Ariel goes on to wonder if the 120 or so parking spaces will be sufficient for customers, but I'd simply reply that such a store, given its stated hopes, probably anticipates that people will visit a couple of times a week rather than the once-a-week visits people tend to make to suburban stores.

Now, I wouldn't necessarily argue that a 30,000 square-foot store would be in keeping with the Delano's self-image, but surely a couple or three stores that collectively approach that square footage would be--especially if the Delano's Powers That Be are serious about meeting its residents' "average daily needs." And as for fostering a sense of community, I cannot put it any more succinctly than this, from the president and chair of the company that landed the grocery store:
"There is no greater catalyst to creating a livable downtown than a great supermarket, and in Cosentino's Downtown Market we have found the ideal tenant."

8 comments:

Nick said...
This comment has been removed by the author.
Nick said...

Amen, John. Not only is it a shame Delano has no grocery story, it's sort of amazing. We live near Friends. Since Dillons closed the store at Douglas and Meridian ("Dinky Dillons," we liked to call it) the nearest real grocery store is THREE MILES away. Is there another area of city with that problem? Braum's little market is getting a lot of new business, but this really is a nice opening for someone to open a real grocery, even just a modest corner store, as you describe.

John B. said...

Nick,
Thanks for visiting and for the kind comment. Given what Delano wants for itself, a modest grocery store or two would be a natural fit; the business the Braum store is getting is evidence of that, I'd think.

I see from your profile that you at least at one time worked at the Eagle. Any chance you have some pull over there on getting some press for issues like this?

Nick said...

I do work at The Eagle. When Dillons closed the stores at Douglas and Meridian and at 13th and Waco, we did a pretty substantial story talking about the gaps that left in grocery service in the core. Having some power over the Eagle's Web site ;), I'll resurrect that story and post a link here. I'm sure we'd do another story if we sensed there was real movement in the neighborhood to do something about the problem. That's about where my involvement will need to end though. (Objectivity and all.)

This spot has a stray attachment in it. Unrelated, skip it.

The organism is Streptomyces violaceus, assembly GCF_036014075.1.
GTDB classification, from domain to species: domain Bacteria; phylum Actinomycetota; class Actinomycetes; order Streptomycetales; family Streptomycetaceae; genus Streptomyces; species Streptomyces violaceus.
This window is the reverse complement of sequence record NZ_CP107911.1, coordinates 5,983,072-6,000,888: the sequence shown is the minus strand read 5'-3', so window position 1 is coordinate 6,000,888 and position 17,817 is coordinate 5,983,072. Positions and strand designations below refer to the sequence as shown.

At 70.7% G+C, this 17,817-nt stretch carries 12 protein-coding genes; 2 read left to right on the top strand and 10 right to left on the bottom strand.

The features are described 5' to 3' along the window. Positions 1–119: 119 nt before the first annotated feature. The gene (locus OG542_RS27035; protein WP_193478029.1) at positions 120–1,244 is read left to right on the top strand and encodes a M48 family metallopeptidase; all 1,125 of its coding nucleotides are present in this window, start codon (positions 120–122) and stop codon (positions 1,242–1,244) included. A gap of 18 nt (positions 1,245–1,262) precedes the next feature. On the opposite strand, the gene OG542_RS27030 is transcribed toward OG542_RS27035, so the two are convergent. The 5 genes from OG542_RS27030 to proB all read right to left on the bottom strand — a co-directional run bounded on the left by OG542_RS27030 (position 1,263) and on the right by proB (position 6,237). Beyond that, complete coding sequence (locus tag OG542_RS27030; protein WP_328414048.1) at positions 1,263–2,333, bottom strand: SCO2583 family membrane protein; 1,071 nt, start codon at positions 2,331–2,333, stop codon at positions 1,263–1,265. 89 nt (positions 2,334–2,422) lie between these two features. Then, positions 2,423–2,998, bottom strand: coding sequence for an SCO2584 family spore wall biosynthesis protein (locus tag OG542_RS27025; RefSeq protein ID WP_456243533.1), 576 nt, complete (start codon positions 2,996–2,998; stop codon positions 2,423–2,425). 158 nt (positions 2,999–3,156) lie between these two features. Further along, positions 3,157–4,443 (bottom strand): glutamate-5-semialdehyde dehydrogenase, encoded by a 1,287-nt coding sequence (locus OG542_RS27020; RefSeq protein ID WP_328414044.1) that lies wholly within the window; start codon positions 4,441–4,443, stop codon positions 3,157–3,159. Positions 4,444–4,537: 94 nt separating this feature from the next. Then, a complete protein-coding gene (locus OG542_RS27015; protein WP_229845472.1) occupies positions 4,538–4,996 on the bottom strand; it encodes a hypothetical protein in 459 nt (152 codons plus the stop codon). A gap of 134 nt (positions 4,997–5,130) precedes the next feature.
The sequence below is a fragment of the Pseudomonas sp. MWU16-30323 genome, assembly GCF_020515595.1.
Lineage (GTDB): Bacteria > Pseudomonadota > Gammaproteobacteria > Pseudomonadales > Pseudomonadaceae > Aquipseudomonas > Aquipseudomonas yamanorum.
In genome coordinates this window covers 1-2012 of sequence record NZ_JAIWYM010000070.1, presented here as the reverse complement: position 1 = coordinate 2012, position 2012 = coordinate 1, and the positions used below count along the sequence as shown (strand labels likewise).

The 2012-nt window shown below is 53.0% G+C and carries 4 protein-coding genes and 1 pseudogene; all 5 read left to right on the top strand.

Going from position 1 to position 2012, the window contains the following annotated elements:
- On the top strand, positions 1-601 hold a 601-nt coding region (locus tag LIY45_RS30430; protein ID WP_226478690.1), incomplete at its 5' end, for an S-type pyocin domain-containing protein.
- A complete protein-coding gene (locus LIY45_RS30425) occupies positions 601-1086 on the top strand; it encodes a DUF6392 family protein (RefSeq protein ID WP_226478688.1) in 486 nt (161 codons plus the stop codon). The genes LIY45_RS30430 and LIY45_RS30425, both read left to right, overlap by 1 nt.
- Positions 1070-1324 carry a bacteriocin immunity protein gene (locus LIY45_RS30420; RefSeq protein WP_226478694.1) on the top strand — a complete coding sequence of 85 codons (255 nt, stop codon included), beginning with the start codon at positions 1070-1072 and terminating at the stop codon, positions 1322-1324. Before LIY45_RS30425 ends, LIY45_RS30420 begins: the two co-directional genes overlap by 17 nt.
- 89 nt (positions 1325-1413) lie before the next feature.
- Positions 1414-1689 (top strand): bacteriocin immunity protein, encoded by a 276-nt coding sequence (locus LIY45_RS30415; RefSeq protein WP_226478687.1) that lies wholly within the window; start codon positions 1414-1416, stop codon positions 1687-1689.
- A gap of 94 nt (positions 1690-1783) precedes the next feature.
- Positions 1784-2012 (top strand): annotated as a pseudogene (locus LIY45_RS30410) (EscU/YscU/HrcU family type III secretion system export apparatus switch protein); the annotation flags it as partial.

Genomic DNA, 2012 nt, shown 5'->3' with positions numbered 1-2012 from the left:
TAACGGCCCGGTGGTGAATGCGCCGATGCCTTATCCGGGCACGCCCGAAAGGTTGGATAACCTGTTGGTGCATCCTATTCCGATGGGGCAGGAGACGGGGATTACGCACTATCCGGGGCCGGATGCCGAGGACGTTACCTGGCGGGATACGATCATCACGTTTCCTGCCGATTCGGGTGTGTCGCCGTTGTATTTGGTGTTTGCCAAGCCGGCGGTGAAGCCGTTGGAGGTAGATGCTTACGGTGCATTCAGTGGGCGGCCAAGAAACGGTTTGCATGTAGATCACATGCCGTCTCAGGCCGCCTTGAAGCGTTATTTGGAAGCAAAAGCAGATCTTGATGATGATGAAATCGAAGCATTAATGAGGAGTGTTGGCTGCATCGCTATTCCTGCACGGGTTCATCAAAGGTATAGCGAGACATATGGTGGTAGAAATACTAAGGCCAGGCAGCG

Nick said...

http://www.kansas.com/archived/story/657678.html

John B. said...

Nick,
Thanks for the link. Maybe we can get a few area eyeballs over here and elsewhere and the Right People will notice.

Raven said...

Hi, John... Carl from Delano Bungalow (and others) here.

Nick, we called it the "little Dillon's". I lived across the street from it over ten years ago, and it was pretty handy being able to walk there. I now live off 2nd, about eight blocks west of Seneca.

I completely agree that a local grocery could really help Delano become a better community. I drive by "George's Market" on 2nd, just down the street from my house, and wonder what life was like when it was still open.

I think the biggest obstacle is profit, though... much of Delano is made up of poor neighborhoods. On one hand, many lack transportation and a walking-distance grocery would be a good thing. But on the other hand, a local grocery would still have to be reasonably competitive with big-box stores, and I wonder if they can be. (Not match the price or selection of Dillon's, but at least be close enough that it's a reasonable choice.)

There's a reason George's Market closed. But that's a trend I hope to see reversed... more local business and less outsourcing and shipping.

pollyanna said...

Barneys has a small grocery store now. his prices are good! personally i would like to see a "whole foods" or "trader joes" here.